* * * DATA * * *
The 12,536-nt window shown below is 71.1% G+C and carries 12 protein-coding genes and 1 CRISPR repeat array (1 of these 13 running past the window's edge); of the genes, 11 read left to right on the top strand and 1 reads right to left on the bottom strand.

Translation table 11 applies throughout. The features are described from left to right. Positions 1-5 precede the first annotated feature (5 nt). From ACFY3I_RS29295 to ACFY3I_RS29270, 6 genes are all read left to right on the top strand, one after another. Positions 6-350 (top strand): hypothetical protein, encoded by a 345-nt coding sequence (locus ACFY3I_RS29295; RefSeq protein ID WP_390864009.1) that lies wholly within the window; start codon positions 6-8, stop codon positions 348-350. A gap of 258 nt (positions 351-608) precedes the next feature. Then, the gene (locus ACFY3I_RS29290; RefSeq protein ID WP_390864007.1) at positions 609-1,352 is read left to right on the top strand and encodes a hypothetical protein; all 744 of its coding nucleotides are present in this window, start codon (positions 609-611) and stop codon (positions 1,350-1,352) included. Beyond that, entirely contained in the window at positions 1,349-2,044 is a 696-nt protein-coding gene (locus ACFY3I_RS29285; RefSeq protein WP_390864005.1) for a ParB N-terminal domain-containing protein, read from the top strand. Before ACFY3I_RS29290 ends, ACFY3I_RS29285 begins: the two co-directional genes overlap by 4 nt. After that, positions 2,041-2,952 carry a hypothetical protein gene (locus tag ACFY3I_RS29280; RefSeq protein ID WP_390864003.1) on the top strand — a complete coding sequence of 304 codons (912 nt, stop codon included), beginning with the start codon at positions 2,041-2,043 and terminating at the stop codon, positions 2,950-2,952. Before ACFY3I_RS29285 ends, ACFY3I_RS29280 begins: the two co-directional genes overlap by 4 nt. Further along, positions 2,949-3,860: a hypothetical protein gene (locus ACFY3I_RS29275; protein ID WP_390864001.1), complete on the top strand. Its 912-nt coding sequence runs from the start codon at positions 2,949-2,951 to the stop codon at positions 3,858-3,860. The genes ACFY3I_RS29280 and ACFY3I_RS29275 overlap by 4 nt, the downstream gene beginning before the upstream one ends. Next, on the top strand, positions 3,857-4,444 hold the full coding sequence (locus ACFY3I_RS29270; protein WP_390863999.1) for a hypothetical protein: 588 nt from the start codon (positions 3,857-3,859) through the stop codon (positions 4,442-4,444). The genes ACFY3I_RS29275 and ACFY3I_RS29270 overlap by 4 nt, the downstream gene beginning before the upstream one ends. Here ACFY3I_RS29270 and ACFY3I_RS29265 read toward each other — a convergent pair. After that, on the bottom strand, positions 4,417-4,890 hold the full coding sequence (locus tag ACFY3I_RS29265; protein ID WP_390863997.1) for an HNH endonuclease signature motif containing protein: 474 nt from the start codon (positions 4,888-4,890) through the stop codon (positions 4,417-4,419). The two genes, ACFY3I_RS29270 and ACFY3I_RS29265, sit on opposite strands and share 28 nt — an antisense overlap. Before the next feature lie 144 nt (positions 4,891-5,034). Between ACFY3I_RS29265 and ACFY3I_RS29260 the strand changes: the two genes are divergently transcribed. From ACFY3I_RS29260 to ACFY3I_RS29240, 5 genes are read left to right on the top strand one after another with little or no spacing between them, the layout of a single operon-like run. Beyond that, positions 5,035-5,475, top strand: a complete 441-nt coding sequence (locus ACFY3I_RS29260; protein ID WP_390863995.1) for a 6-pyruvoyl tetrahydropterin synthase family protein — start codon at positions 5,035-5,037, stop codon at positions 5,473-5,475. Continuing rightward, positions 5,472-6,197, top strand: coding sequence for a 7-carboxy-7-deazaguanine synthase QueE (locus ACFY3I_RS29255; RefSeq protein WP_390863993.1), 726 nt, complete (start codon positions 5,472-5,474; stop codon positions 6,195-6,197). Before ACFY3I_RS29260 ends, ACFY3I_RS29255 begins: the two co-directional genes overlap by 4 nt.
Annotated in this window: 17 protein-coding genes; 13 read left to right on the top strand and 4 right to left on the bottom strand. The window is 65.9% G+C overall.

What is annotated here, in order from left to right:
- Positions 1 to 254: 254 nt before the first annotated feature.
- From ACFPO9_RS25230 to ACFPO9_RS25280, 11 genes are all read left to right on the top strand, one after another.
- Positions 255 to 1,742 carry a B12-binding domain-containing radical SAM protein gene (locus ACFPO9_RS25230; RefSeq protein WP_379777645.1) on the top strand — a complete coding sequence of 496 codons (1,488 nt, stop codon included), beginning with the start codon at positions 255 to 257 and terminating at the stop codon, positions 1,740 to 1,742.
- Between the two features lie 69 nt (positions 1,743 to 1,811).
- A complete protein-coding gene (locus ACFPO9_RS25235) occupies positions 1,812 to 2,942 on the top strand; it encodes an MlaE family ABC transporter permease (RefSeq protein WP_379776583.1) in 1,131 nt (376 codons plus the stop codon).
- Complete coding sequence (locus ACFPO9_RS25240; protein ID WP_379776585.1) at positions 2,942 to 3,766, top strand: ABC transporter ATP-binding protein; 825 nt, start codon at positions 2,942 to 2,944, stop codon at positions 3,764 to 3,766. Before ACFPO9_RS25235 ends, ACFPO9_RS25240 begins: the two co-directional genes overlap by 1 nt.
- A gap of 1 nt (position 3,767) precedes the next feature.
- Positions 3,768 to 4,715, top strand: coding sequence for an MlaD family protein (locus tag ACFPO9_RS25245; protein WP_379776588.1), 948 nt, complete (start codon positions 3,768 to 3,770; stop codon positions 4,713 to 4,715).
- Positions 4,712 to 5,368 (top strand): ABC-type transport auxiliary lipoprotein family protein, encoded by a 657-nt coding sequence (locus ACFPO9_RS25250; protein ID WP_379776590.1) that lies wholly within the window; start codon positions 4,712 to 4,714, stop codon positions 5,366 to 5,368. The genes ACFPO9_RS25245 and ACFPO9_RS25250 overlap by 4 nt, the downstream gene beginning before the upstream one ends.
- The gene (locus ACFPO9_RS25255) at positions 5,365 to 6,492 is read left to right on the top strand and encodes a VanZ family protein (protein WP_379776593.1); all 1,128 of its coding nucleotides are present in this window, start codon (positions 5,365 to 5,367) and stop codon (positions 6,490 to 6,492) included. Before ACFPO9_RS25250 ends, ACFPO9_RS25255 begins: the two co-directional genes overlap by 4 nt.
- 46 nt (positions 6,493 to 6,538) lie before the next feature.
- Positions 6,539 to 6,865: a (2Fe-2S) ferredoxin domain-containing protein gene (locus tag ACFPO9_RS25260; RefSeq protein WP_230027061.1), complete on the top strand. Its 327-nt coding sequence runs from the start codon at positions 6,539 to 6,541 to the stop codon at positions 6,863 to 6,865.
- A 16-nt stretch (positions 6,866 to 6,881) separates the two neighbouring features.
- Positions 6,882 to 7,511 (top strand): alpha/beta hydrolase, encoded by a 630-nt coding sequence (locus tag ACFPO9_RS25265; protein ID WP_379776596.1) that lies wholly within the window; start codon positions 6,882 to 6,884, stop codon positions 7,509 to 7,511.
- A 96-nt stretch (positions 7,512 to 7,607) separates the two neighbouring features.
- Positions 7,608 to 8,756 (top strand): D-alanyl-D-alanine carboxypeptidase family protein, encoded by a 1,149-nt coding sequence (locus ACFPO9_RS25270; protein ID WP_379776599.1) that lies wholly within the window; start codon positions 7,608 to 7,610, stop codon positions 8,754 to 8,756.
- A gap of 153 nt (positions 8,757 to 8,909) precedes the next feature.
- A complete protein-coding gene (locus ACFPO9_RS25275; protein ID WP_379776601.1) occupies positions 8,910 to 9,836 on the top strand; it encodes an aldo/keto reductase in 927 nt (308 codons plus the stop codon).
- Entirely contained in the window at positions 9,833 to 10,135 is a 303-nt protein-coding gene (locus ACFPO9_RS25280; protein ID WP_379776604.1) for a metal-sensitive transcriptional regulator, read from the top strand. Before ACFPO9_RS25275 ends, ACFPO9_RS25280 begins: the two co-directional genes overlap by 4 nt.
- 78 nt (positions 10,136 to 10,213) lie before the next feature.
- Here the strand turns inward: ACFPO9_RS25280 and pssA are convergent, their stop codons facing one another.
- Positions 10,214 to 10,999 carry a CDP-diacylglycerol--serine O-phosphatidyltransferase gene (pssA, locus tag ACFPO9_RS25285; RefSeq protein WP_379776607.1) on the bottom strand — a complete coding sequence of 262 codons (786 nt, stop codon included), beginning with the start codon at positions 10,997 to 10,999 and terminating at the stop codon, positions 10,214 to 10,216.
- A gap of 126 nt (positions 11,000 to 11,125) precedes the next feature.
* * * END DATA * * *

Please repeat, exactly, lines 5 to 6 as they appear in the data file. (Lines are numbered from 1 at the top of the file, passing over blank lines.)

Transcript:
- Positions 1 to 254: 254 nt before the first annotated feature.
- From ACFPO9_RS25230 to ACFPO9_RS25280, 11 genes are all read left to right on the top strand, one after another.